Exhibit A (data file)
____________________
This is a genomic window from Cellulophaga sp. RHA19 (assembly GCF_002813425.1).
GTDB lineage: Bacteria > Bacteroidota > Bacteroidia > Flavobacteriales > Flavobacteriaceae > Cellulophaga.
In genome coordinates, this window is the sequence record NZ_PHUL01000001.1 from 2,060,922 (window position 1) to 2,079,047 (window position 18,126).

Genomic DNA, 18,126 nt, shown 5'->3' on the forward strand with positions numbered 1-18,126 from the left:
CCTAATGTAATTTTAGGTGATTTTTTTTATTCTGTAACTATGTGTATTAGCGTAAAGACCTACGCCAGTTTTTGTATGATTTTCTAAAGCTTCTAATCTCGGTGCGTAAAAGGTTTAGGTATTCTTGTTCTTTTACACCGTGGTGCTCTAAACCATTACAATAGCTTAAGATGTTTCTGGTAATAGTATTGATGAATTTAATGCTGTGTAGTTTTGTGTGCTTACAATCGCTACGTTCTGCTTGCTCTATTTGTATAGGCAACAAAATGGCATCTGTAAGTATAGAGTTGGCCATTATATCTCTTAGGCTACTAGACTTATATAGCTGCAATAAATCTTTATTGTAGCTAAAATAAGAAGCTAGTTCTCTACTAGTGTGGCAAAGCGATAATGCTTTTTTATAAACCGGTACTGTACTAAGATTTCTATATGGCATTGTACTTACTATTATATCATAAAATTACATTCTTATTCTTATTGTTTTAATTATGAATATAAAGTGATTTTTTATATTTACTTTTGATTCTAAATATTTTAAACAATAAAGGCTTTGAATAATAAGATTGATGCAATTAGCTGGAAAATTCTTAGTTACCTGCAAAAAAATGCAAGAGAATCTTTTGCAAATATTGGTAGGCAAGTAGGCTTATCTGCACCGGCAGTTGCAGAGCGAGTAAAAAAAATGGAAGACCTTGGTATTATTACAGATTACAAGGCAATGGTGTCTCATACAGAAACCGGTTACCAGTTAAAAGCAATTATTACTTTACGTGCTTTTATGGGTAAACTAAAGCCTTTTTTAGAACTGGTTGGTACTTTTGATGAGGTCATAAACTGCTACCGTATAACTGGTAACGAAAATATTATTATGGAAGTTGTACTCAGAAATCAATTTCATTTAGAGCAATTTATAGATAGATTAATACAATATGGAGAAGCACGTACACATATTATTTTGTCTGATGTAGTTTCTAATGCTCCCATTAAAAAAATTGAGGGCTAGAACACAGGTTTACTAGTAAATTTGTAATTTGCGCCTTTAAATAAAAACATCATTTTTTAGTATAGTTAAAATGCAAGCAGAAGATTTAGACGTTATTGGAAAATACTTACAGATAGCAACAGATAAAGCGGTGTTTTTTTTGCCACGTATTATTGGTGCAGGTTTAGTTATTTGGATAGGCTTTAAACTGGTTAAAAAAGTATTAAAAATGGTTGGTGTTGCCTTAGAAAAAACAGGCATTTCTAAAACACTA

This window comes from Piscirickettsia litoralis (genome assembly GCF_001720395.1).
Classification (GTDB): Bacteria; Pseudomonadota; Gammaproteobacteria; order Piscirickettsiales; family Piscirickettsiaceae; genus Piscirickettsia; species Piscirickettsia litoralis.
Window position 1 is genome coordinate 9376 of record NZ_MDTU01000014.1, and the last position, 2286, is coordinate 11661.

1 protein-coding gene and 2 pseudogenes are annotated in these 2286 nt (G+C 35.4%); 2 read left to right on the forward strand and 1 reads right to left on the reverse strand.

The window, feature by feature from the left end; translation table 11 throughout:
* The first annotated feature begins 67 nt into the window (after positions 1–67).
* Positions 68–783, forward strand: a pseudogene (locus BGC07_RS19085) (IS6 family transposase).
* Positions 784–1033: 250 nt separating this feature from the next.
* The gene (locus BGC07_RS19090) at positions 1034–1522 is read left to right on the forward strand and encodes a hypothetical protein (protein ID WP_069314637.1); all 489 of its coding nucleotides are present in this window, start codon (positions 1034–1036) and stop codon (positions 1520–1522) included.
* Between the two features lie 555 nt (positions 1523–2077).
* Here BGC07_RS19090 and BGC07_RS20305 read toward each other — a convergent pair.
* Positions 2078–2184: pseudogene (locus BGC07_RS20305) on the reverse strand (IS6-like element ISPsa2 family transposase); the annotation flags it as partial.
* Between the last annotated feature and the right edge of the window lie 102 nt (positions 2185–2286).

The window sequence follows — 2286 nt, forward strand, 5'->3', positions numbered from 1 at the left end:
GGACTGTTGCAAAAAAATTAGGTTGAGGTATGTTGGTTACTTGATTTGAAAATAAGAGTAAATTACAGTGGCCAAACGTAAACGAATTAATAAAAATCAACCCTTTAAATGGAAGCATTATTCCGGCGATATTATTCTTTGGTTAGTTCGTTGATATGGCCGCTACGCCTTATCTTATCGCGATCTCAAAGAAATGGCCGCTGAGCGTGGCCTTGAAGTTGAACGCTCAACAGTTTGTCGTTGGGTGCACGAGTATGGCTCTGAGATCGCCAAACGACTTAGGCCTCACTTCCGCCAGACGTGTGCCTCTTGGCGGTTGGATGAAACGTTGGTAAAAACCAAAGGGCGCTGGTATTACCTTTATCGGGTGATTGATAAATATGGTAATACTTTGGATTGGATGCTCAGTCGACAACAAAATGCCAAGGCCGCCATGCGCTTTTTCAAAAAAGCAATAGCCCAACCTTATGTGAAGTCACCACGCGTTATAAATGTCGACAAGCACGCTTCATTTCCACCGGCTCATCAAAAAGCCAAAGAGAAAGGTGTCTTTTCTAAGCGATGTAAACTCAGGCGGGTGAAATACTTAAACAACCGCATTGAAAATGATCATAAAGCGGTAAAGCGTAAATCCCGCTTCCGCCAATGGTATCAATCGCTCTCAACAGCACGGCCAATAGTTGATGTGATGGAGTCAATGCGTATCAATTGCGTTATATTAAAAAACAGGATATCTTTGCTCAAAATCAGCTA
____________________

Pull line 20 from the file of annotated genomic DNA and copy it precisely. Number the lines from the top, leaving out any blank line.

GGACTGTTGCAAAAAAATTAGGTTGAGGTATGTTGGTTACTTGATTTGAAAATAAGAGTAAATTACAGTGGCCAAACGTAAACGAATTAATAAAAATCAACCCTTTAAATGGAAGCATTATTCCGGCGATATTATTCTTTGGTTAGTTCGTTGATATGGCCGCTACGCCTTATCTTATCGCGATCTCAAAGAAATGGCCGCTGAGCGTGGCCTTGAAGTTGAACGCTCAACAGTTTGTCGTTGGGTGCACGAGTATGGCTCTGAGATCGCCAAACGACTTAGGCCTCACTTCCGCCAGACGTGTGCCTCTTGGCGGTTGGATGAAACGTTGGTAAAAACCAAAGGGCGCTGGTATTACCTTTATCGGGTGATTGATAAATATGGTAATACTTTGGATTGGATGCTCAGTCGACAACAAAATGCCAAGGCCGCCATGCGCTTTTTCAAAAAAGCAATAGCCCAACCTTATGTGAAGTCACCACGCGTTATAAATGTCGACAAGCACGCTTCATTTCCACCGGCTCATCAAAAAGCCAAAGAGAAAGGTGTCTTTTCTAAGCGATGTAAACTCAGGCGGGTGAAATACTTAAACAACCGCATTGAAAATGATCATAAAGCGGTAAAGCGTAAATCCCGCTTCCGCCAATGGTATCAATCGCTCTCAACAGCACGGCCAATAGTTGATGTGATGGAGTCAATGCGTATCAATTGCGTTATATTAAAAAACAGGATATCTTTGCTCAAAATCAGCTA